My abstract art adventure has been interesting. I like learning new techniques for putting paint on canvas, especially in wild and crazy ways. So, I’ve splattered and dripped, I’ve poured, and I’ve liked some of the results I’ve gotten.

I’m definitely coming to a fuller appreciation of art — in an overall sense — and to abstract art more specifically. I see how creativity can find a wide range of expression within the realm of non-representational painting, yet I still wonder how far we should go with that line of thought.

I don’t want to go back to those same tiresome questions about what is or isn’t art, or if it is, what makes it art. We’ll never come to any conclusions on any of those questions. There simply are no answers.

Yet having this dichotomy in my head that sees abstract art as both the highest form of visual creativity and the same time one of the least creative ways to make art has left me feeling discombobulated. That’s an old-fashioned word, and maybe you’re not familiar with it. I grew up with it. It means confused. It means being in a quandry. I learned the word from my grandfather who would probably have described it as running around like a chicken with its head cut off. Yep, that’s sort of how it feels to be discombobulated.

I have a good use for that word today, not only as the title of this blog post, but as the name of this most recent experiment in my abstract art adventure.

Discombobulated – Acrylic Abstract on 9 x 12 Canvas Paper

You can probably see for yourself the technique used. First, after choosing my colors — magenta, white, and a silvery gray — I created a background, simply applying those colors in various places on the canvas and brushing them together to cover the sheet with a base coat of color. I allowed that to dry.

Next, I took strips of tape and created different shapes, some boxes, some triangles. I added paint to each individual shape, varying my colors between the three I’d chosen. Again, I allowed it to dry.

I repeated this process a couple more times. I was finding that I liked the painting less with each new application of tape/shapes. Maybe I would have liked this abstract if I’d done the taping part once and left it alone after that.

Finally, feeling dissatisfied — and discombobulated — I brushed a thin coat of white acrylic over the entire thing. Nope. Didn’t like that either. So, I took a wet rag and pulled off some of the paint here and there. I still wasn’t happy with the painting, but so be it.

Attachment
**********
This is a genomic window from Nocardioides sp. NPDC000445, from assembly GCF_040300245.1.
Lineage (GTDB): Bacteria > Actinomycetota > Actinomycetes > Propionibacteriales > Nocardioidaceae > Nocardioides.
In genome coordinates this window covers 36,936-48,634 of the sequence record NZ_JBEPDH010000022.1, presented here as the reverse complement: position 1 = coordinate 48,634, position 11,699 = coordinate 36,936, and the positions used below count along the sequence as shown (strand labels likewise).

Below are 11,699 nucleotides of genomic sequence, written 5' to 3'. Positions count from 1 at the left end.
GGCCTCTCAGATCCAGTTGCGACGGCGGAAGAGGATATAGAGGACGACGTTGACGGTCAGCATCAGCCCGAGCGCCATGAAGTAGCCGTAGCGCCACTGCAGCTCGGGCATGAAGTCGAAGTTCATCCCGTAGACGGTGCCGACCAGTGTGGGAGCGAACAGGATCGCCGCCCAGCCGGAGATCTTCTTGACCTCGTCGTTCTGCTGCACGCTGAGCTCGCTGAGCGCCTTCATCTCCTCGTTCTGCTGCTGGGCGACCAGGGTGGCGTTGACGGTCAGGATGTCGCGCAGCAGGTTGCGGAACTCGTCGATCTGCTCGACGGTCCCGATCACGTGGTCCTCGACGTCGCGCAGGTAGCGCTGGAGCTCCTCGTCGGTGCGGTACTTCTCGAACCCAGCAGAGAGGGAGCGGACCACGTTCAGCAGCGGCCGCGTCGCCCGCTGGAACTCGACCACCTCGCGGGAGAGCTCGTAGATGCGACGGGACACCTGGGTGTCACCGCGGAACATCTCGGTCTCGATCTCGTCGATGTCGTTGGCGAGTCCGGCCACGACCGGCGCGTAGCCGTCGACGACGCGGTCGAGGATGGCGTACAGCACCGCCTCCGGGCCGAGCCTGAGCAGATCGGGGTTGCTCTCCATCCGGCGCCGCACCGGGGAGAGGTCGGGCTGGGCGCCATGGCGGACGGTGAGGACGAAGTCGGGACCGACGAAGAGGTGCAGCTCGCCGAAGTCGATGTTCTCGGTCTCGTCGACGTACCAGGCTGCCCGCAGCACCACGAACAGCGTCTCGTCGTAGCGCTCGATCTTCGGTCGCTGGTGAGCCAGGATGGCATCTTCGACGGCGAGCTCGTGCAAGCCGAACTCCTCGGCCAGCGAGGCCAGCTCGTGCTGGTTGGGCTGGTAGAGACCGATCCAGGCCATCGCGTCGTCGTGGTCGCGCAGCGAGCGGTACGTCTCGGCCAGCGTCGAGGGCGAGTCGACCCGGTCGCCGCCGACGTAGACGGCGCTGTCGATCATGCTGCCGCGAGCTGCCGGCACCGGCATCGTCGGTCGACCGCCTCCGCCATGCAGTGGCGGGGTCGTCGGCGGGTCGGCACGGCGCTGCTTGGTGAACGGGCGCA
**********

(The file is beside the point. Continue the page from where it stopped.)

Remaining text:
There was another aspect of this project that I haven’t mentioned, and I think it’s important to consider in light of my very mixed feelings about abstract art and my dissatisfaction with this particular piece.

Art needs meaning.

That’s the current state of my thinking. Abstract art especially needs meaning. It must be more than just random paint splatters or puddles of paint. Those things are fine — if they’re done with intent. If there is a purpose behind the method of application, a reason why a particular narrative requires a particular means by which the paint is applied, then yes, indeed, that’s part of the creative process, and yes, indeed, that is art.

So, I began this painting with some thought. I needed a narrative. I browsed through a bit of poetry I had saved on my computer, and I chose a poem. I think now that I chose the wrong one. The poem, much like the art that resulted, has a lot of mixed messages, a lot of uncertainty, a lot of ambivalence. I tried to focus on one singular, positive aspect of the poem. and I used that to guide me in choosing my colors and in the way I put down my first layer.

For me, as the artist, the ideas behind the painting kept changing as I worked. First it was saying one thing, and then it was saying something else. In the end, it seemed to be saying too many things all at once. I was discombobulated by the whole painting experience, and it seemed like the most fitting title for this painting.

I still don’t like it. I’m not sure if I’ll ever use this taping technique again. It’s a good technique to know, of course, and I’m happy to have added it to my repertoire of abstract art methods.

I invite you now, to look at this painting and make of it what you will. I could, if I wanted, look at Discombobulated and find many things there. I can make up meanings and give the painting different stories to tell. My question is whether or not, in the final analysis, it’s really worth the time and trouble.


  1. For me intuitive design is my major motivation in art – art for oneself usually has a major motivational factor – for me that is design. This is the major – regardless of whether the result is representational or abstract. Narrative can be present or absent – I have no preference…Have a good day.

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  2. I think you are right in that there are no definite answers to the questions you posed. All art, has a heart of its own. It speaks a voice of its own. One cannot say that interpretive dance is not dance simply because it does not have a strict form such as ballet. A free style poem, is still a poem even though it may not follow the ‘rules’ of the various types of poetry pertaining to lines and syllables. Art, in any form, is art, because it is heart speak. From the artist to the viewer. Rules and guidelines be danged..

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      1. WordPress isn’t letting me comment on your blog this morning (it’s telling me I’m not logged in even though I am), so I wanted to tell you here that I love your curtain! And Kokopelli is such a fun fellow to have hanging around! I’ll visit your blog again later. Maybe WP will be more cooperative.

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  3. Oh–heart speak! What a great term! Here’s another little variation for you to try. In my past, I had some great fun tearing and twisting the tape on my watercolor paper. Not straight and flat at all and my mind turned the images into Tape People doing various activities. We see what we want in our abstract adventures……….!!! It’s all about the fun for me, not serious art study as you do!